Even if you give your buddy your long hose primary, and you take your "bailout" second stage, you may use more gas because you are managing two divers and not just one. On good days, dealing with buddies can get complicated...on bad days it can be worse.

    markm
     
    Bob DBF likes this.
  9. Dive_medic

    Dive_medic Angel Fish

    # of Dives: 25 - 49
    Location: Canada
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    Mark that makes alot of sense,

    and Yes i did quote an above poster, sorry I am pretty new to SB
     
    markmud likes this.
  10. Flashx45

    Flashx45 Angel Fish

    # of Dives: 50 - 99
    Location: Southern California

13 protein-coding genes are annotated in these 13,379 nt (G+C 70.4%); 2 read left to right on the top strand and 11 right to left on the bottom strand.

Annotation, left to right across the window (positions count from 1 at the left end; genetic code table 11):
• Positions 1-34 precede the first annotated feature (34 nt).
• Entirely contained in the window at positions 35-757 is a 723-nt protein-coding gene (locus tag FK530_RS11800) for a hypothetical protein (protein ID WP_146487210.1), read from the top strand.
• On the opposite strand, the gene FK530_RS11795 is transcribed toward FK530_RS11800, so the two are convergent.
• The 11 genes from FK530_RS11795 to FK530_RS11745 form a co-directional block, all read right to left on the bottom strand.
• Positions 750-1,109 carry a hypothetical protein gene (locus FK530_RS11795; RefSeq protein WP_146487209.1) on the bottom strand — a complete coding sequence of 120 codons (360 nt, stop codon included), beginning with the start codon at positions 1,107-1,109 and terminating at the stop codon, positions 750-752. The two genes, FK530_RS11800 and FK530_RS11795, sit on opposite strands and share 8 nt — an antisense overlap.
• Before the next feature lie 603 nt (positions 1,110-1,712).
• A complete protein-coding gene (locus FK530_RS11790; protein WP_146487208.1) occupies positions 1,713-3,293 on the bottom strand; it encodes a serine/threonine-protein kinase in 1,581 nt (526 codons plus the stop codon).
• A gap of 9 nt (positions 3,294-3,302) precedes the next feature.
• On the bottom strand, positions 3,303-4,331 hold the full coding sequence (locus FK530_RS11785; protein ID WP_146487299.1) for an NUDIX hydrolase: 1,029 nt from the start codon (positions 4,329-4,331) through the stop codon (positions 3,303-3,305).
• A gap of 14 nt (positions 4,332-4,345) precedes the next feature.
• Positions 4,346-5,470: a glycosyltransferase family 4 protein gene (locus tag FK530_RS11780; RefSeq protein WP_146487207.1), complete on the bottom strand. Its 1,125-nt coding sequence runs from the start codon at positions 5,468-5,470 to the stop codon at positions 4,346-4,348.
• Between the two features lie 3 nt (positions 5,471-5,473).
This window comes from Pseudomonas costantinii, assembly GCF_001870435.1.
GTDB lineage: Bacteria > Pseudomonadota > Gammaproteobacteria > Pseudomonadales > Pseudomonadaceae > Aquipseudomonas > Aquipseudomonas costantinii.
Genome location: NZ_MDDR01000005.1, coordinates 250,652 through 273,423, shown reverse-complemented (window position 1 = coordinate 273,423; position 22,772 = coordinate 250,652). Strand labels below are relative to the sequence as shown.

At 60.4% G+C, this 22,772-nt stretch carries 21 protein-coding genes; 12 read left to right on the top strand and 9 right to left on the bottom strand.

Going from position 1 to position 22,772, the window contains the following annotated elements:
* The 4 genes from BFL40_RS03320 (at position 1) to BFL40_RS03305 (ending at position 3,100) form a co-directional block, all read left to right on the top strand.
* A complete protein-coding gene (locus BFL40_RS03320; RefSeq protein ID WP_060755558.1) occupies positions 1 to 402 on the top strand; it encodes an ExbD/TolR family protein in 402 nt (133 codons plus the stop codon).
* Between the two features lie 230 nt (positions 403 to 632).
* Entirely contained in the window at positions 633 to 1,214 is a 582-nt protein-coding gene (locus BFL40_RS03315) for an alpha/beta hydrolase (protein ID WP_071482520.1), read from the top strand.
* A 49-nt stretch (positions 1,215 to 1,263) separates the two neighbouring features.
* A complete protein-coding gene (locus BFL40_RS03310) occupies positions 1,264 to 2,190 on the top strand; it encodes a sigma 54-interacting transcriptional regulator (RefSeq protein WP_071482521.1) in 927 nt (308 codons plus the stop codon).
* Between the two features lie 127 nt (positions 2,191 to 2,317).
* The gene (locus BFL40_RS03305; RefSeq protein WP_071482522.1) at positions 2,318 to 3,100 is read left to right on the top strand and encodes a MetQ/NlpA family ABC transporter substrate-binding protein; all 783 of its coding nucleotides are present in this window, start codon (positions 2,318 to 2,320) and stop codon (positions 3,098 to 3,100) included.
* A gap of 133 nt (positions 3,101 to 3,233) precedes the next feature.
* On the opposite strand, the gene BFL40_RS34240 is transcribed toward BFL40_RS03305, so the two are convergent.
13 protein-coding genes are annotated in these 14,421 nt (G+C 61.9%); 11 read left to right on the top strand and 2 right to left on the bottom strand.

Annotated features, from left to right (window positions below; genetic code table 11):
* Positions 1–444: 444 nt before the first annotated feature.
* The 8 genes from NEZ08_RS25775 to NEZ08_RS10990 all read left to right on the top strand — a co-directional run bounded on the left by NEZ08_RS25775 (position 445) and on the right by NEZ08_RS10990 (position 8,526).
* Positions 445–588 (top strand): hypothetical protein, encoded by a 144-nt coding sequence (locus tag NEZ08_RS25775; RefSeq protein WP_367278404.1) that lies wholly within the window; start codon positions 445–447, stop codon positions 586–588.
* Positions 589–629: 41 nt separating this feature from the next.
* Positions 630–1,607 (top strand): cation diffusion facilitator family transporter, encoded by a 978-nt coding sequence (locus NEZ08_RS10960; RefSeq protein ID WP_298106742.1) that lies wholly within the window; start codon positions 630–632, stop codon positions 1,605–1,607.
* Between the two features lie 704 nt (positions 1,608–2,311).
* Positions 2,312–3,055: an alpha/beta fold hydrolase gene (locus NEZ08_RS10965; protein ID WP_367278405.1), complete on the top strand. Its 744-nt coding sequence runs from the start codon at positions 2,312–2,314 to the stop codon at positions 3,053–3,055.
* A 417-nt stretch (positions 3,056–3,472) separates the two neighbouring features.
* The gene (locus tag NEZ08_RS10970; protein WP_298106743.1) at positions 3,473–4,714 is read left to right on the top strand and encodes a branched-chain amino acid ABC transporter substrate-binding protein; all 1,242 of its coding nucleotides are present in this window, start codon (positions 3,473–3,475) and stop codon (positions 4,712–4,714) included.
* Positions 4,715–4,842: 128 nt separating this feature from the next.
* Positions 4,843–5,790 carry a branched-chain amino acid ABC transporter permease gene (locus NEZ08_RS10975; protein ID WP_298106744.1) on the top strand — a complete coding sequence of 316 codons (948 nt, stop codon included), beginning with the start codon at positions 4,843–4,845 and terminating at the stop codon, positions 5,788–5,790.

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    I'm a California diver (not great vis, currents/surge, and relatively cold) who half the time must dive with insta-buddies. I carry a 6 cu ft pony as part of my risk management plan with diving. It's small enough that it's easy to carry. I simply like the redundancy. I've heard the arguments against it, but for me, most of them do not apply. I flew USAF jets for 20 years that had ejection seats available as a last resort "letdown." I don't think I was careless with fuel management due to having the ejection seat, and I'm pretty sure I never flew more carelessly because of the crutch of an ejection seat. But it was there in case something that was out of my control occured. Fortunately, I never needed it, and hopefully I'll never need the pony when diving. But I'm glad it's there!